BOSTON (STATE HOUSE) – Massachusetts spent a total of $658 million on providing temporary Medicaid coverage to residents after the Health Connector site failed about a year ago, an agency official told the News Service on Friday.
That total includes $138 million in fiscal 2014 and $520 million in fiscal 2015, and does not account for any federal reimbursement. MassHealth, the state’s Medicaid program, receives substantial funding from the federal government.
The number is “close to” the final tally of the program’s cost because even though it ended in February there can be a “claims lag,” Connector spokesman Jason Lefferts said.
The temporary Medicaid coverage was turned to as an emergency measure because of the failure of the state’s attempt to create a functioning health exchange website that was compliant with the Affordable Care Act in 2013.
The Patrick administration enrolled more than 300,000 applicants in temporary Medicaid coverage. A portion of those covered by temporary Medicaid could have potentially qualified for Medicaid.
The program of temporary Medicaid coverage ended at the end of February, and the Baker administration is now determining whether enrollees in Medicaid qualify for the safety-net health coverage.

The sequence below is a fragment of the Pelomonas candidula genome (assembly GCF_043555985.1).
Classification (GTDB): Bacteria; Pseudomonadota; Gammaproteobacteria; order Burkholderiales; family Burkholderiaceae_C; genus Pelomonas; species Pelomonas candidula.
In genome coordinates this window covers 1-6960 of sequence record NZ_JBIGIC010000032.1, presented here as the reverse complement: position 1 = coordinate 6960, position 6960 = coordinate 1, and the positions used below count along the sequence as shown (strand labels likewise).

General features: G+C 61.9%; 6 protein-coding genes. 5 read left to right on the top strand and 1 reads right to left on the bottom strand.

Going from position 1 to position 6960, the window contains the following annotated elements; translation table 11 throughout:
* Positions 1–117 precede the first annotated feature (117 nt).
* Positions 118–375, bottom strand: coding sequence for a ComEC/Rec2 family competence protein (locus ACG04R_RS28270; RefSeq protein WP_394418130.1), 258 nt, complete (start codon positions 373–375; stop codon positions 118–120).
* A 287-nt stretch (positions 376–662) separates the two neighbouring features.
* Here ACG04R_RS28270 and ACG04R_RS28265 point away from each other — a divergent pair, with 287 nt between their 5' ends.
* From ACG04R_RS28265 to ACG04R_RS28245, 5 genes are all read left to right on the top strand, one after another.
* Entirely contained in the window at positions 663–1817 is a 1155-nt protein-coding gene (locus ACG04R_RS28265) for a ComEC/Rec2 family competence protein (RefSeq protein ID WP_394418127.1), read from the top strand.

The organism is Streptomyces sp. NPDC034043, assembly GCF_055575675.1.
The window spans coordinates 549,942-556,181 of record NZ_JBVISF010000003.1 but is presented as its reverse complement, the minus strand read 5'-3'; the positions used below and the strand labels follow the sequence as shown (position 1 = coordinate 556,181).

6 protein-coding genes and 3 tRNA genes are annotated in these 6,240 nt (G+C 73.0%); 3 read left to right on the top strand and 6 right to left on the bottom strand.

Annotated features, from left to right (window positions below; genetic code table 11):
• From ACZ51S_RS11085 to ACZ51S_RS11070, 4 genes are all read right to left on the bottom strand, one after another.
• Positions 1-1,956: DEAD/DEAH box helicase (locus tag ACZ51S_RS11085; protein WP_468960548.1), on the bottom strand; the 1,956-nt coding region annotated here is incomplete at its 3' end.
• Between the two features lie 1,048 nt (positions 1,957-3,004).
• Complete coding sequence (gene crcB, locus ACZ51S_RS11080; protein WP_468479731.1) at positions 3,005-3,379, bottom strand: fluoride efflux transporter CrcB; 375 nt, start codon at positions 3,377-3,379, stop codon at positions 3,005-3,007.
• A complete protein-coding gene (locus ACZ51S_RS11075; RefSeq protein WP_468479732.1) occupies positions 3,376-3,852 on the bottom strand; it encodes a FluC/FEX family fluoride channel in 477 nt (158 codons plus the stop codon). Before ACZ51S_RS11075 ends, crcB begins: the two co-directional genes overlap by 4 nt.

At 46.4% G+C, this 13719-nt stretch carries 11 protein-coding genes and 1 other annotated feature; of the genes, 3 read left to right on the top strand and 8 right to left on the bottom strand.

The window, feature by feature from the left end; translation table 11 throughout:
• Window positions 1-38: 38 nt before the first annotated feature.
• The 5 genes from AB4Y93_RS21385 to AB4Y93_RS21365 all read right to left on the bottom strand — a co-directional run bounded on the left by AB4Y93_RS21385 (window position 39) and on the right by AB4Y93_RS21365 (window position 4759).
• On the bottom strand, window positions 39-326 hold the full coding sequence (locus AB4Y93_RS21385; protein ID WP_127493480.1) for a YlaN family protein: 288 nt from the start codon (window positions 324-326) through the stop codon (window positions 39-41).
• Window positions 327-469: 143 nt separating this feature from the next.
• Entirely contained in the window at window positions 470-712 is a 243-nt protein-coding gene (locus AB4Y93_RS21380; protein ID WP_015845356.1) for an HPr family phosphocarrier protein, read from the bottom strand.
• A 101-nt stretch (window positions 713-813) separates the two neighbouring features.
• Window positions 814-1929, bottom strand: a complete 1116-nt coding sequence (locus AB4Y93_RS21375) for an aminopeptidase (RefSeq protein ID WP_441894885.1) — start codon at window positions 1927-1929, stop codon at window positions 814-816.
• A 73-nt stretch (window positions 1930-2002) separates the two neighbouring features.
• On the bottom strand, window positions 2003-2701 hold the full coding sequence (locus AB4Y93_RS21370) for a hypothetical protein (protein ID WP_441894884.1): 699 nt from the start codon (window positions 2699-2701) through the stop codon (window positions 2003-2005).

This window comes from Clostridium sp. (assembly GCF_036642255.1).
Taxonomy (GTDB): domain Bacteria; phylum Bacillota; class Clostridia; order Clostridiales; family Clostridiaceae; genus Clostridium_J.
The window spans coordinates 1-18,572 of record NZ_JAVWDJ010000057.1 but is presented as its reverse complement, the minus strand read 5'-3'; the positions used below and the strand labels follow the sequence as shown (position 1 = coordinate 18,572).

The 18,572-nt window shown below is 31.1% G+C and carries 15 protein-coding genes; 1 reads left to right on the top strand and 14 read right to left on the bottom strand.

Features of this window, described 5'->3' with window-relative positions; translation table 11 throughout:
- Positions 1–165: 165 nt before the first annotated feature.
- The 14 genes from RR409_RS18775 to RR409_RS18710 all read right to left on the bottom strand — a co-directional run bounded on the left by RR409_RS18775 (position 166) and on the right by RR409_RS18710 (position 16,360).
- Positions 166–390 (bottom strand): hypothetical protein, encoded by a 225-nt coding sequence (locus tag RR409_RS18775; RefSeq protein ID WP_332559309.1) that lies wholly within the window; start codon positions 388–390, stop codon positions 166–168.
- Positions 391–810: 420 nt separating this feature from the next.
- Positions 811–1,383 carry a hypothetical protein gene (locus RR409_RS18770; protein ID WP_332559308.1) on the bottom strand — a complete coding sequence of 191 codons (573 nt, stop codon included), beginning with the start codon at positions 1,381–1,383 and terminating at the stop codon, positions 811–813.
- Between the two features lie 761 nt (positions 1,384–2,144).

Under the temporary Medicaid program, the state footed the bill for fee-for-service medical treatment.
The cost of fixing defects with the Health Connector website in advance of November’s open enrollment is $47.2 million, according to the Connector, and that is only a fraction of the costs stemming from the disastrous rollout.
On Thursday, Health Connector Executive Director Louis Gutierrez said the cost will be shared by MassHealth, the state’s Medicaid office.
The total information technology cost for the website is now $281 million, according to Jason Lefferts.
Gutierrez on Thursday said one problem was that people recorded by the system as paid failed to be issued a renewal with their insurance carriers.
“That’s a big problem, right? And it’s that kind of thing we need to work through,” Gutierrez said.
Last October, former Gov. Deval Patrick said fixing the Affordable Care Act-compliant website cost $26 million, bringing the total 2011-to-2015 information-technology cost to $254 million – with the state’s share at $42 million. Lefferts said the actual costs came in under that estimate.
The cost is now about 60 percent higher than the initial $174 million estimated cost of building the site.
Copyright 2015 State House News Service